Uganda is a landlocked country lying on a fertile plateau in the heart of the Great Lakes region in East Africa. The geography of the country is incredibly varied. The western border is marked by the Albertine Rift Valley, where Rwenzori Mountains and volcanic lakes Albert and Edward are located. To the North the central plateau slopes down towards South Sudan in a semi-desert region, while the South is heavily influenced by Lake Victoria, Africa’s largest lake.
After independence in 1962 and the terrible years of dictatorship by Obote and Amin, Uganda has slowly recovered and opened to the world, becoming a more stable, dynamic and prosperous country. Nicknamed “the Pearl of Africa” by Winston Churchill because of its beauty, Uganda features a great variety of habitats and a very rich wildlife protected by 10 national parks. Amongst them the most famous is Bwindi Impenetrable National Park, located in the south-western corner of the country, whose ancient rainforest is home to almost half the world population of mountain gorillas. Further North in the Kibale Forest National Park it is possible to track no less than 13 primate species, including the chimpanzee. However Uganda is not just lush rainforests and exciting encounters with primates. In the scenic Queen Elizabeth National Park craters, gorges, rivers and lakes alternate with savannah plains home to elephants, buffalo, antelopes and tree-climbing lions. In the backdrop the Rwenzori Mountains range, the so-called “Mountains of the Moon”, stands out and it is a heaven for trekkers. The Victoria Nile and the majestic Murchison Falls enhance the picture of a primary destination in its own right, unique in Africa, that is not second to the nearby and more celebrated Kenya and Tanzania.
Bwindi Impenetrable National Park
The park covers an area of 321 km² of rainforest dated back 25,000 years on the edge of the Albertine Rift Valley. The area was declared national park in 1991 to preserve its exceptional biodiversity, which includes 400 plants species, 350 bird species and 120 mammal species among which there is the main attraction of the park: the mountain gorilla. The park is now home to a population of about 400 gorillas, with some groups that are habituated to humans and can be observed at close quarters during exciting gorilla trekking in the forest.
Kibale National Park
Located about 320 km West of Kampala, Uganda's capital, Kibale National Park covers 795 km² of rainforest interspersed with patches of savannah and swamps. The park was created in 1993 to protect a large area of forest previously used for timber. The diversity and concentration of primates in Kibale is the highest in East Africa, including a population of about 1,000 chimpanzees. Kibale National Park is most famous for the chimpanzee trekking, but it is also home to other 12 primate species such as the red colobus and the L’Hoest’s monkey.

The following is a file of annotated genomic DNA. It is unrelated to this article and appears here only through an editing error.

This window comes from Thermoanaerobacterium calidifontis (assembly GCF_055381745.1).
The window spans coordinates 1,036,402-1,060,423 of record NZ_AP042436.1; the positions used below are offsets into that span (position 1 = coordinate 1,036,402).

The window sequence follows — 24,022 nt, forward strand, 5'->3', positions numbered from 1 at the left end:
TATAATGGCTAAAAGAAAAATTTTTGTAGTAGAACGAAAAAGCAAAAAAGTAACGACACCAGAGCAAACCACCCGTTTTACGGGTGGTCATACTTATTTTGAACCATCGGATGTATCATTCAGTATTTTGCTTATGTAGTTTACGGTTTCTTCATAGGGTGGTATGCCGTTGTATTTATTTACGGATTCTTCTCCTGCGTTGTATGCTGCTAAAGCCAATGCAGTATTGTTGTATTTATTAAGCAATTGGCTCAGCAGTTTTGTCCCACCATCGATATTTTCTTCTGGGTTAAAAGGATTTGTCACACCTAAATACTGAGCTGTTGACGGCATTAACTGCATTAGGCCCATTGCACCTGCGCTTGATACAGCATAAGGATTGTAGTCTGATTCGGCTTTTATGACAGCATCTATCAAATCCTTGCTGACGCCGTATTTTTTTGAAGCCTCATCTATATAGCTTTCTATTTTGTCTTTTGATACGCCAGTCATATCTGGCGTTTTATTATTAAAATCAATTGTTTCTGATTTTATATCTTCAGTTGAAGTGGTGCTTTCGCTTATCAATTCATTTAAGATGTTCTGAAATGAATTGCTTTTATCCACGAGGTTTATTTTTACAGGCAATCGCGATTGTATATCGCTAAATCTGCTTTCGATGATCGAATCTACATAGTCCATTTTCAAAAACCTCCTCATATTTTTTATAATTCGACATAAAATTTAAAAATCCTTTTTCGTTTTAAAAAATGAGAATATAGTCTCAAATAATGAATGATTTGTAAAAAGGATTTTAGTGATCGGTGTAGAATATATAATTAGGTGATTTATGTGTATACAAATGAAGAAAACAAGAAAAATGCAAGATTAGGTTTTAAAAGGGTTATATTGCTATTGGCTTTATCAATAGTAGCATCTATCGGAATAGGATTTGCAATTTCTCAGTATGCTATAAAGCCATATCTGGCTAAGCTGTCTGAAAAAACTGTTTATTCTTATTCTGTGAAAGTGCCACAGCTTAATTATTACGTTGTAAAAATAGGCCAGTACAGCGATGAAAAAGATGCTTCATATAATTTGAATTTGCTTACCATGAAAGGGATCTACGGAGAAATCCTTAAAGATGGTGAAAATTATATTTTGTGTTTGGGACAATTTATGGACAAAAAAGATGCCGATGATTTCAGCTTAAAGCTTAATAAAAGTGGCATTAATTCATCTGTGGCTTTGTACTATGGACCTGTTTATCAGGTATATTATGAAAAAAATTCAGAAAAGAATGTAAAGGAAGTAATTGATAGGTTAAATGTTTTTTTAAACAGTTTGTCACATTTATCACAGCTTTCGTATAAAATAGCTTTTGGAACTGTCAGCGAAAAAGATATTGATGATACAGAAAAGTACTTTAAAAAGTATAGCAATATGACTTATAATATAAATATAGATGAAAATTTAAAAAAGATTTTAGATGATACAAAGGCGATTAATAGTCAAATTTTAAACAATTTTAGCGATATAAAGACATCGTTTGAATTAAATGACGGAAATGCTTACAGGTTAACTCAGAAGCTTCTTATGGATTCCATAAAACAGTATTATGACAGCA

Lake Mburo National Park
Dominated by Lake Mburo, it is one of the smallest national parks in Uganda and underlaid by metamorphic rocks more than 500 million years old. Together with 13 other lakes in the region, Lake Mburo forms part of a 50km-long wetland system linked by swamps. Five of these lakes lie within the park’s borders. Even if it covers 370 km² only, Lake Mburo National Park features a great variety of habitats and it is home to buffalo, zebra, several antelope species, hippo, leopards and 350 bird species.
Murchison Falls National Park
Established in 1926, Murchison Falls National Park is Uganda’s largest and oldest reserve. The park covers an area of 3,893 km² at the northern end of the Albertine Rift Valley and it is bisected by the Victoria Nile, which after 80 km of white-water rapids plunges 45 mt. to form the spectacular Murchinson Falls. In this stretch of river it is possible to go on boat safaris to view the falls and the rich wildlife of the park, which includes 76 mammal species and 451 bird species. Here it is also possible to fish for the huge Nile perch.
Queen Elizabeth National Park
Queen Elizabeth National Park is Uganda's most popular park and certainly one of the most scenic. It stretches from Rwenzori Mountains along the shores of Lake Edward to the Ishasha River, incorporating a wide variety of habitats. The park hosts 95 mammal species and over 600 bird species. The Ishasha plains teem with grazing herbivores and hide the famous tree-climbing lions. Along the Kazinga Channel elephants, hippo and crocodiles can be observed, while the Kyambura Gorge forest is home to chimpanzees and other primates.